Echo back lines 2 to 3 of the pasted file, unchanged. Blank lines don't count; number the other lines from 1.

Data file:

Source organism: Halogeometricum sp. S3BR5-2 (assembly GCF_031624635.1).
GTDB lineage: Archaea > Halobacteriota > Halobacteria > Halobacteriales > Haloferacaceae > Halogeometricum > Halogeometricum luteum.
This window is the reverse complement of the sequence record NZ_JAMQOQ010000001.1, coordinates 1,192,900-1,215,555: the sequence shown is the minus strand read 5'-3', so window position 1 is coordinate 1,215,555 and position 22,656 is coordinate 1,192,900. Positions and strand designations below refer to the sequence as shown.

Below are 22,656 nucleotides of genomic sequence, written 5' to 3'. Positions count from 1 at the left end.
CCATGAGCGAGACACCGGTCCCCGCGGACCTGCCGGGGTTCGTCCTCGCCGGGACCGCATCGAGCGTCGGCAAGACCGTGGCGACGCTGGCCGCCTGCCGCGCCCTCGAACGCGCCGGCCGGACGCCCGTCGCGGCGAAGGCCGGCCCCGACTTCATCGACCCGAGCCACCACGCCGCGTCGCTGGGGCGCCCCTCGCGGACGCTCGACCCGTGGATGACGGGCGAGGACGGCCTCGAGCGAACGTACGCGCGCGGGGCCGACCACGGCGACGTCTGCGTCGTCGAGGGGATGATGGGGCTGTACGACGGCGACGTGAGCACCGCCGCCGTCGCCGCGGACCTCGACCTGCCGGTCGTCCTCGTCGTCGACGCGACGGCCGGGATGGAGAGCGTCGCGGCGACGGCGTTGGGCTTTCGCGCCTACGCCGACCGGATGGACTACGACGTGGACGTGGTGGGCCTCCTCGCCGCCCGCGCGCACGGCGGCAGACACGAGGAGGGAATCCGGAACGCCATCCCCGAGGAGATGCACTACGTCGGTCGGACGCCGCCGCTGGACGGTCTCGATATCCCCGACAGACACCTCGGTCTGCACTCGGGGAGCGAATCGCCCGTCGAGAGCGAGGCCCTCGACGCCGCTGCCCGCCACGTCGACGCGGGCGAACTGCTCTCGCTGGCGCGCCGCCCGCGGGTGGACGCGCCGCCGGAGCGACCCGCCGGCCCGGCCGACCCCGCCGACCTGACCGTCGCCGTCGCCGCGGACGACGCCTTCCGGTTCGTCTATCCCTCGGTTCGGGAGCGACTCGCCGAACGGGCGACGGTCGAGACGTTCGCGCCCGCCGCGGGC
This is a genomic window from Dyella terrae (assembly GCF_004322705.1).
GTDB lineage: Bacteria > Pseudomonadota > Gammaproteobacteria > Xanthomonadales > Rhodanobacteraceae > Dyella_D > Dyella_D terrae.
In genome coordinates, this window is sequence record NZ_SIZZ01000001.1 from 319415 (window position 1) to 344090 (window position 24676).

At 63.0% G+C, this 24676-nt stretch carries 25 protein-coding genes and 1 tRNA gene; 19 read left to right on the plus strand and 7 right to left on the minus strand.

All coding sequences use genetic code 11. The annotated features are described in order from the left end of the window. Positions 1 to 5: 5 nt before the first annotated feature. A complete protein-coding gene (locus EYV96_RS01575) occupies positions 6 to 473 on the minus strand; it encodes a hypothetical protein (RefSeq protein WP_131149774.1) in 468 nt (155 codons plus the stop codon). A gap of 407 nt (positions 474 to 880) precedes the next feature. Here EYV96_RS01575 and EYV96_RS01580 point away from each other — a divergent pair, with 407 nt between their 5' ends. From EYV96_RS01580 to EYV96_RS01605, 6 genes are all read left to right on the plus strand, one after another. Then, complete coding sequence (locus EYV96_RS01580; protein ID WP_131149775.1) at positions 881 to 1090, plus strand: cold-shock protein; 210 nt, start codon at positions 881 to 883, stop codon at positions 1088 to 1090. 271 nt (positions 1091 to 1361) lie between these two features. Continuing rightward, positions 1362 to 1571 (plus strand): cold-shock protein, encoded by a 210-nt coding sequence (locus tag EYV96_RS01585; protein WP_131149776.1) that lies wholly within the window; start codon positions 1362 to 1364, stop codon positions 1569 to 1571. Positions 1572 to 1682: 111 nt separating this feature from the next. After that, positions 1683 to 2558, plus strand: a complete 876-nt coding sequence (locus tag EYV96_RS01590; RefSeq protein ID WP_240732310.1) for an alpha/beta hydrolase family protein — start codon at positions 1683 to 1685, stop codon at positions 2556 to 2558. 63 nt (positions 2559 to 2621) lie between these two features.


GTDB lineage: Archaea > Halobacteriota > Halobacteria > Halobacteriales > Haloferacaceae > Halogeometricum > Halogeometricum luteum.
This window is the reverse complement of the sequence record NZ_JAMQOQ010000001.1, coordinates 1,192,900-1,215,555: the sequence shown is the minus strand read 5'-3', so window position 1 is coordinate 1,215,555 and position 22,656 is coordinate 1,192,900. Positions and strand designations below refer to the sequence as shown.